Schmidt: Are you and your press operators pleased with the big Rapidas? Is Klipphausen's proximity to KBA's factory in Radebeul an advantage?

Deml: We are delighted with the Rapidas. They are reliable, easy to handle and deliver a superb print quality. We have certainly bet on the right horse. Our proximity to the manufacturing plant is definitely an advantage. Contacts at every level, from fitters to print instructors and management, are much closer than they would be if we were several hundred kilometres apart.

Schmidt: You recently had the Baden-Württemberg Printing and Media Industries Federation carry out a post-commissioning acceptance test on your new Rapidas. This seems to be standard practice at Druckhaus Mainfranken. What are the benefits?

Deml: Acceptance tests on presses are all part of the routine at big companies because they promote trust between the user and the manufacturer. Everyone, the press operators included, knows that the press has been inspected and approved by a neutral authority. We receive a report that objectively describes the current state of the press. I believe this a benefit for both sides. If we subsequently sell the press on we can prove that it was in perfect condition when we acquired it.

Schmidt: Why aren't the large-format Rapidas at Druckhaus Mainfranken and flyeralarm configured with coaters? Normally we rarely deliver non-perfecting versions without a coater in Europe. On the other hand you have just bought a second Colibri unit for offline coating. Why is offline better than inline coating in your line of business?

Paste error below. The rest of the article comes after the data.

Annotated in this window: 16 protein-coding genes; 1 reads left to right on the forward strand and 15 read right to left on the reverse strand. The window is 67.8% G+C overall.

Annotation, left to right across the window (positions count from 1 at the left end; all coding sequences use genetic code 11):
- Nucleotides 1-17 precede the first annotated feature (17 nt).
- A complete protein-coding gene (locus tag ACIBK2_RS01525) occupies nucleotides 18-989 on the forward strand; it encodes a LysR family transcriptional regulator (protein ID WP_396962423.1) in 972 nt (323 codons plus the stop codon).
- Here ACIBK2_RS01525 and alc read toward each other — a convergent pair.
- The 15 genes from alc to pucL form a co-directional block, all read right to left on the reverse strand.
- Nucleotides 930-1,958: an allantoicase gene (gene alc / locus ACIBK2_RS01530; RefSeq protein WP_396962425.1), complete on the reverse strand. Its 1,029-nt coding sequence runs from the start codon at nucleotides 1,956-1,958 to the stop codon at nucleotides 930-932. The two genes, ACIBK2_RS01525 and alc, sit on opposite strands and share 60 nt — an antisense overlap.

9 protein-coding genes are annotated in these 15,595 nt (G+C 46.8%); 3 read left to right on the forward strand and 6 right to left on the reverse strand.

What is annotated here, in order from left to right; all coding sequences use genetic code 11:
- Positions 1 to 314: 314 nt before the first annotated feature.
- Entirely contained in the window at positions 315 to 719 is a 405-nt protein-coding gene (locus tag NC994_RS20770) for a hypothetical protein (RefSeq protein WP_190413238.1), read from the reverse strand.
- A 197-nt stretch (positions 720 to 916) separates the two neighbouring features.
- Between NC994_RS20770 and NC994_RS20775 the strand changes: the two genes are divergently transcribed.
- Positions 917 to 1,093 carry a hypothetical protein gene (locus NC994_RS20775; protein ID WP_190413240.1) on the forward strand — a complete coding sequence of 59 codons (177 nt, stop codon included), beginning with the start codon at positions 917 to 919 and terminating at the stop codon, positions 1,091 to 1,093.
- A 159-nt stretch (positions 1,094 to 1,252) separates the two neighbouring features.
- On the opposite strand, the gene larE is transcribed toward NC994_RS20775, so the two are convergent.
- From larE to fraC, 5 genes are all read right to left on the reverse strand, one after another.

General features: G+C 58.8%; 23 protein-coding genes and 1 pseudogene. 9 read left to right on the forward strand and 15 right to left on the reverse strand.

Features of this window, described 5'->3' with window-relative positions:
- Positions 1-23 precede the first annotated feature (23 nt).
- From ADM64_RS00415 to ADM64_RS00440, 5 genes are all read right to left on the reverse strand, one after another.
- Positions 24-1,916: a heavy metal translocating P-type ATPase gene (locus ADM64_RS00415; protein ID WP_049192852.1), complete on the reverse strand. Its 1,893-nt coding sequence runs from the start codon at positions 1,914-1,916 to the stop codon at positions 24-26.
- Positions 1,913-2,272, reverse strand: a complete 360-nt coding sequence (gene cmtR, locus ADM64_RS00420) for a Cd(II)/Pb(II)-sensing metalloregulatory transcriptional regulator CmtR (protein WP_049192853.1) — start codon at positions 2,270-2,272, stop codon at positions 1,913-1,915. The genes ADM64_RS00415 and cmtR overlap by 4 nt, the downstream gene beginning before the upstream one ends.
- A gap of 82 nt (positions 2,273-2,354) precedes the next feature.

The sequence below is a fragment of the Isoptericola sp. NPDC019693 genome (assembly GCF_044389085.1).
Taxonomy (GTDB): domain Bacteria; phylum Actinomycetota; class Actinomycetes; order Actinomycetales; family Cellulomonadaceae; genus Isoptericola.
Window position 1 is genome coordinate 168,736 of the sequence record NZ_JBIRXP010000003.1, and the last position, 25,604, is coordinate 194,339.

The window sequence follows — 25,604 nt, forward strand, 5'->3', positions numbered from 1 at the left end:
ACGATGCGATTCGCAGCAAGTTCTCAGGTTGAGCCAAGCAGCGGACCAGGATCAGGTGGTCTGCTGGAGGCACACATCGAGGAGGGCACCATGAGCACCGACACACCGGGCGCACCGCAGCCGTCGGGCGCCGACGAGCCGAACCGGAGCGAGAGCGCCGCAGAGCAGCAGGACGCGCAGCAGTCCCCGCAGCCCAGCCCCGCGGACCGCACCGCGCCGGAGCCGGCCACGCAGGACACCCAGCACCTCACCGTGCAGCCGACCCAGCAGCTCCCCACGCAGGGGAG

Deml: The main reason we dispense with coaters is process optimisation: for most of our products we can save not only on coating but also on energy by allowing the prints to dry for a few hours prior to finishing, which eliminates a lot of potential problems. However, it does mean that the data supplied by the customer must comply in full with our quality specifications. We try to pre-empt errors via quality control and by offering a free basic data check or low-cost professional data check. If an aqueous or UV coating is expressly specified we can deliver a high standard of quality using the two offline systems.

Schmidt: Flyeralarm in Würzburg uses KBA-Metronic Genius 52UV and Heidelberg Anicolor small-format presses for short runs and special products. Why are digital presses the exception rather than the rule at big online printers, setting aside the photo books that are often cited as successful examples of digital print?

Deml: While there is no doubt that the digital print market is spreading from small to large format, in web to print it is still a peripheral phenomenon. We only use digital presses for runs of 1 to 100 prints, so a handful of presses is enough for the whole group. Anything above can be printed in offset, which has the edge in unit costs.